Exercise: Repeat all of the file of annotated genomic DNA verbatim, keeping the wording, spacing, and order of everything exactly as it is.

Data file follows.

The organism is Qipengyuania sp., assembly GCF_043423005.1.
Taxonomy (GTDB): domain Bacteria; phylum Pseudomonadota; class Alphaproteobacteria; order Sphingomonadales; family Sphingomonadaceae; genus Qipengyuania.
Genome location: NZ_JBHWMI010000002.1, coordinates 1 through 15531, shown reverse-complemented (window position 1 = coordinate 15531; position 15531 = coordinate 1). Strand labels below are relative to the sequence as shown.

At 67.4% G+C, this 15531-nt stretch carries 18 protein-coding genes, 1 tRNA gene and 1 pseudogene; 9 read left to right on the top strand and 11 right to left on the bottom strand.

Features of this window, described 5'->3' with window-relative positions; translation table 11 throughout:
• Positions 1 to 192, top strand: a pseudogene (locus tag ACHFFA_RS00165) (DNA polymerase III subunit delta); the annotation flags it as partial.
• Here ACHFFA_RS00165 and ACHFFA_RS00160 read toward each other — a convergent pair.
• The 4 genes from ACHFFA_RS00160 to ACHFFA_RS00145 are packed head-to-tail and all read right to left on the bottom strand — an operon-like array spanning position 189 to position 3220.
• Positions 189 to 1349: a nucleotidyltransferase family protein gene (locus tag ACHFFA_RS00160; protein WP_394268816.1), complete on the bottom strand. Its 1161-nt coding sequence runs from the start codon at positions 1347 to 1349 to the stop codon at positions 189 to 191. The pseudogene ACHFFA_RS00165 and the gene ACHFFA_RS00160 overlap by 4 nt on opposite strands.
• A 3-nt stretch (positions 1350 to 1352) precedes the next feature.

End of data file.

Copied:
The organism is Qipengyuania sp., assembly GCF_043423005.1.
Taxonomy (GTDB): domain Bacteria; phylum Pseudomonadota; class Alphaproteobacteria; order Sphingomonadales; family Sphingomonadaceae; genus Qipengyuania.
Genome location: NZ_JBHWMI010000002.1, coordinates 1 through 15531, shown reverse-complemented (window position 1 = coordinate 15531; position 15531 = coordinate 1). Strand labels below are relative to the sequence as shown.

At 67.4% G+C, this 15531-nt stretch carries 18 protein-coding genes, 1 tRNA gene and 1 pseudogene; 9 read left to right on the top strand and 11 right to left on the bottom strand.

Features of this window, described 5'->3' with window-relative positions; translation table 11 throughout:
• Positions 1 to 192, top strand: a pseudogene (locus tag ACHFFA_RS00165) (DNA polymerase III subunit delta); the annotation flags it as partial.
• Here ACHFFA_RS00165 and ACHFFA_RS00160 read toward each other — a convergent pair.
• The 4 genes from ACHFFA_RS00160 to ACHFFA_RS00145 are packed head-to-tail and all read right to left on the bottom strand — an operon-like array spanning position 189 to position 3220.
• Positions 189 to 1349: a nucleotidyltransferase family protein gene (locus tag ACHFFA_RS00160; protein WP_394268816.1), complete on the bottom strand. Its 1161-nt coding sequence runs from the start codon at positions 1347 to 1349 to the stop codon at positions 189 to 191. The pseudogene ACHFFA_RS00165 and the gene ACHFFA_RS00160 overlap by 4 nt on opposite strands.
• A 3-nt stretch (positions 1350 to 1352) precedes the next feature.